“Why don’t you make something green? Or purple?” I ask, playing the devil’s role, of course. Nobody bothers to answer. It can’t possibly be a serious question. I don’t follow up, because I’ve tried dozens of times. That conversation just doesn’t go anywhere, and, anyway, I’ve just dropped two stitches in the middle of a “cable back,” and that demands all my attention.
When the conversation isn’t about babies, which is rare, it’s about the older children: the boys in St. Benedict’s and the girls in St. Catherine’s. They don’t talk about the students’ grades or their sports accomplishments. Instead they discuss their summer art programs in Florence, and their intensive language programs in Moscow, and their pending appointments as congressional pages. But the real concern is not for this ascending generation, but for the babies, for what is being knit for them, and “what they are.”
Doing It In Public
My cousin recently needed someone to accompany her to the hospital for a surgical procedure. I knew I’d be stuck in the waiting room for three or four hours, so, naturally, I took my knitting. As time passed, other patients and their drivers/helpers/loved ones arrived. And every so often one would have a bag of knitting. Each of these knitters gravitated to my side of the room, made friendly inquiries about what I was making, gave their compliments, then took up an adjacent seat. After a couple hours, we had a phalanx of knitters, all sitting along one wall of the waiting room, chatting away merrily.
Knitters don’t just knit when they get together. We shared knitting stories. We shared knitting tools. We commented on color combinations and yarn choices. All the other knitters were women, of course. One of them noted my wedding ring and asked me if my wife were also a knitter. Of course I (and all the other women) took her question to really mean, “So, are you married or available?”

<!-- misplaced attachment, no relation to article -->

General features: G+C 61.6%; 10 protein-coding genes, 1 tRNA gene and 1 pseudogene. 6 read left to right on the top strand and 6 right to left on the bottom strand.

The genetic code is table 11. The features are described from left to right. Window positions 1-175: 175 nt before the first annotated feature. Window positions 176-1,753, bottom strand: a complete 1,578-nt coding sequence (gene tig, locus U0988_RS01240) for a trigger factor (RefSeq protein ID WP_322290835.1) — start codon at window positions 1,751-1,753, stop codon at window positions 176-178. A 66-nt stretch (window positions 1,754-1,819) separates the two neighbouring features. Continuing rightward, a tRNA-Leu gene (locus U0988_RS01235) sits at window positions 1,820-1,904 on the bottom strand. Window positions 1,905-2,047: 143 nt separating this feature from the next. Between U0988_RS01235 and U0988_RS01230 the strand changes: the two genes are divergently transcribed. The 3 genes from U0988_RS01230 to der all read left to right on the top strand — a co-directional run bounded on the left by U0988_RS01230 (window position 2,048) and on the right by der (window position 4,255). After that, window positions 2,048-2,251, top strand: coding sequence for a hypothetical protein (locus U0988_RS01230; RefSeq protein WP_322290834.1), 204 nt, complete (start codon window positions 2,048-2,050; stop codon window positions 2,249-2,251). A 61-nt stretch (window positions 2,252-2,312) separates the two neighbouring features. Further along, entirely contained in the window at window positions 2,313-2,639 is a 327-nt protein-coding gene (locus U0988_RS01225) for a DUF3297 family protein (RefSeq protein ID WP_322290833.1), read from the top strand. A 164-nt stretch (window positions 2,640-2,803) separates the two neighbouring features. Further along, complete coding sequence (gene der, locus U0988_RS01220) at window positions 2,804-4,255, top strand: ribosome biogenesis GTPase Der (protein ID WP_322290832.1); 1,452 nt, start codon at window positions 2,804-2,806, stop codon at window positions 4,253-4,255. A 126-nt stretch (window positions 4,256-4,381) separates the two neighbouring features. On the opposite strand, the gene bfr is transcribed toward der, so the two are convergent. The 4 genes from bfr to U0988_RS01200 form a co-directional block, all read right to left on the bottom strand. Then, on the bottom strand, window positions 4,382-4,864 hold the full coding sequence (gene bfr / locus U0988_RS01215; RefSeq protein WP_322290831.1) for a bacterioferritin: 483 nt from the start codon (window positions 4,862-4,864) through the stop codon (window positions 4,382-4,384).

And so I comfortably lounged away a few hours, surrounded by women of all ages, knitting, knitting, knitting. Were I to suddenly find myself single, it would never dawn on me to go seeking company in a bar, when I could find myself a corner in any public space—say, a Starbucks Café—open my knitting bag, and soon have plenty of company.
Of course, not everyone is happy to see a man knitting in public. There is clearly something odd, suspicious, maybe even frightening about such a scene. I remember one time taking my knitting to the clinic at the VA hospital. It always takes my doctor way more time than seems reasonable to see me on appointment day. No sense complaining, though. I might as well just plan on getting some knitting done. And so I do.
On the day in question, I noted that my knitting had just the opposite effect as what I had experienced the day of my cousin’s surgery. I soon found I was sitting surrounded by empty chairs. Other patients were giving me a rather wide berth. But then, none of the other patients was also knitting. You see, most of the other patients were men: men my age or older. Men wearing their veteran’s hats, their combat colors, their manly accomplishments on their proverbial sleeves. These guys don’t knit. Or, if they do, they damn sure don’t do it in public! I’m the odd man out. I’m also a war veteran, and I’m wearing my colors, too. My combat engineer’s hat is set off nicely by the colorful stripes in my latest silky-soft scarf.